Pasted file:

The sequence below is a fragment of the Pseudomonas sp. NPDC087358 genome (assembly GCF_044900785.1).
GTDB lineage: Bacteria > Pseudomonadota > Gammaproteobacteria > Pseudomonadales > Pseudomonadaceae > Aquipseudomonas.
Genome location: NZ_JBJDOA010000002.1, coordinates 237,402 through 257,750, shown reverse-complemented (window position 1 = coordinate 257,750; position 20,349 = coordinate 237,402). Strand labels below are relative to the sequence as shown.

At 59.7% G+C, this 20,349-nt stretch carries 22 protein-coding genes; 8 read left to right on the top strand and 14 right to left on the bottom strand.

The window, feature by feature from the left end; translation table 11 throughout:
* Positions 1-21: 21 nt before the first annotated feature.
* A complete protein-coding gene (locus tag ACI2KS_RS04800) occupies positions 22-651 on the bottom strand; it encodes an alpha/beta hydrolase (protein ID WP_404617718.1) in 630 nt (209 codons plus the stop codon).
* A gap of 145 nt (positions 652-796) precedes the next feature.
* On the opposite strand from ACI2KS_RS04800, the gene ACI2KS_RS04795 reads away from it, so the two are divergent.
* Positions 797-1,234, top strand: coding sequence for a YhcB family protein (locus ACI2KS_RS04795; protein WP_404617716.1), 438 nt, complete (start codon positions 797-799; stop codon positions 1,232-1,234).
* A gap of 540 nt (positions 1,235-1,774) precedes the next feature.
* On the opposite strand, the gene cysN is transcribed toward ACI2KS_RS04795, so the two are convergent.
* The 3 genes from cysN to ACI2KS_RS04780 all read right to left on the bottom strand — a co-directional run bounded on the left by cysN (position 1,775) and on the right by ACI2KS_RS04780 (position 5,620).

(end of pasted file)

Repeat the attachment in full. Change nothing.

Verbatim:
The sequence below is a fragment of the Pseudomonas sp. NPDC087358 genome (assembly GCF_044900785.1).
GTDB lineage: Bacteria > Pseudomonadota > Gammaproteobacteria > Pseudomonadales > Pseudomonadaceae > Aquipseudomonas.
Genome location: NZ_JBJDOA010000002.1, coordinates 237,402 through 257,750, shown reverse-complemented (window position 1 = coordinate 257,750; position 20,349 = coordinate 237,402). Strand labels below are relative to the sequence as shown.

At 59.7% G+C, this 20,349-nt stretch carries 22 protein-coding genes; 8 read left to right on the top strand and 14 right to left on the bottom strand.

The window, feature by feature from the left end; translation table 11 throughout:
* Positions 1-21: 21 nt before the first annotated feature.
* A complete protein-coding gene (locus tag ACI2KS_RS04800) occupies positions 22-651 on the bottom strand; it encodes an alpha/beta hydrolase (protein ID WP_404617718.1) in 630 nt (209 codons plus the stop codon).
* A gap of 145 nt (positions 652-796) precedes the next feature.
* On the opposite strand from ACI2KS_RS04800, the gene ACI2KS_RS04795 reads away from it, so the two are divergent.
* Positions 797-1,234, top strand: coding sequence for a YhcB family protein (locus ACI2KS_RS04795; protein WP_404617716.1), 438 nt, complete (start codon positions 797-799; stop codon positions 1,232-1,234).
* A gap of 540 nt (positions 1,235-1,774) precedes the next feature.
* On the opposite strand, the gene cysN is transcribed toward ACI2KS_RS04795, so the two are convergent.
* The 3 genes from cysN to ACI2KS_RS04780 all read right to left on the bottom strand — a co-directional run bounded on the left by cysN (position 1,775) and on the right by ACI2KS_RS04780 (position 5,620).